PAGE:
BMV officials maintained for months that they could not -- and later explicitly stated they would not -- follow the district's demands, arguing they ranged from untenable to illegal. Jennifer Anderson-Rosse, BMV's head of school, told trustees at a March 7 school board meeting that the district doesn't have the authority to approve the charter while simultaneously rewriting details in the document, and that the requirement to "mirror" the demographics of the district would amount to discriminatory enrollment preferences.

The March meeting came at a critical moment, in part because BMV officials had just postponed the admissions lottery to determine which 168 students could attend the school in its inaugural year. It was also the first public admission that the district and the charter school had made no progress in settling their differences since December. Just weeks later, Anderson-Rosse sent a letter to parents and the district stating that BMV would not open in fall 2019 as originally planned, blaming the unresolved concerns she had with the district's demands.

What didn't make sense to district officials, Rudolph said, was the claim by BMV on March 21 that the conditions amounted to a "fundamental" change to the charter petition that amounted to a denial of the petition. A denial, in this case, could give the green light to BMV to appeal to the Santa Clara County Board of Education, which would serve as an end-run around the district and its demands.

The evidence seems to support the contrary -- that BMV leaders, at least through February, had interpreted the board's action as an approval of the charter petition, Rudolph said. The school sent a letter to the district thanking the staff and showing a willingness to accept the facilities offer under Proposition 39, ran student registration events, hired staff and applied for an official school code from the California Department of Education.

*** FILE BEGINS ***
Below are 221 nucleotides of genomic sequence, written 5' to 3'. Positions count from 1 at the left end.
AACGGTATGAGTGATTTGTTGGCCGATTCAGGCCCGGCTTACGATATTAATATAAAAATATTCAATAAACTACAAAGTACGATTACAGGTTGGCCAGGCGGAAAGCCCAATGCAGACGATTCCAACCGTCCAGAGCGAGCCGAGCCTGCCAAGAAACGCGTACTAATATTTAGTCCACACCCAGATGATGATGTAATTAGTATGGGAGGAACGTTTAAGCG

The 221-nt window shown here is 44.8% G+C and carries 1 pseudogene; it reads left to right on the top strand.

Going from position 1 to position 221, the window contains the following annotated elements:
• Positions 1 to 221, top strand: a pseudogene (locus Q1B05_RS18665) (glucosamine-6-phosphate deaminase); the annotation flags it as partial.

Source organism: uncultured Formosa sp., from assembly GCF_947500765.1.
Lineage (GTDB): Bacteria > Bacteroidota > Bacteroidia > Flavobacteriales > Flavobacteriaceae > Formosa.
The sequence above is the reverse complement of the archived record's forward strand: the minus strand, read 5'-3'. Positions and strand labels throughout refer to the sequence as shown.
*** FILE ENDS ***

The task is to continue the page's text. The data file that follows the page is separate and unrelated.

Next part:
"All of those actions indicate they were planning to open in the coming year," he said.

The district fired a warning shot on March 19, sending a strongly worded letter admonishing BMV for what Rudolph called an attempted "end-run" around the district to swap oversight agencies. The letter claims that charter school leaders had secretly met with County Superintendent Mary Ann Dewan and her staff to discuss the possibility of operating a school with the county's approval instead, spurred by "its dissatisfaction with the governance and enrollment requirements" imposed by the district.

"BMV's actions amount to a bad faith lobbying effort to undermine the district's oversight authority because of its own inability and/or unwillingness to comply with the charter and the promises made," Rudolph said in the letter.

Following the vote, Anderson-Rosse said she maintains that the district's "untenable" conditions amounted to a rejection of the charter, and that the school board cannot revoke a charter that was never approved in the first place. She said BMV has no further intention of responding to the district or participating in a back-and-forth over the terms of revocation, and that the district's latest actions amount to a "wasteful spectacle."

"Unfortunately, it’s the families who wanted this educational opportunity that the district has harmed," she said.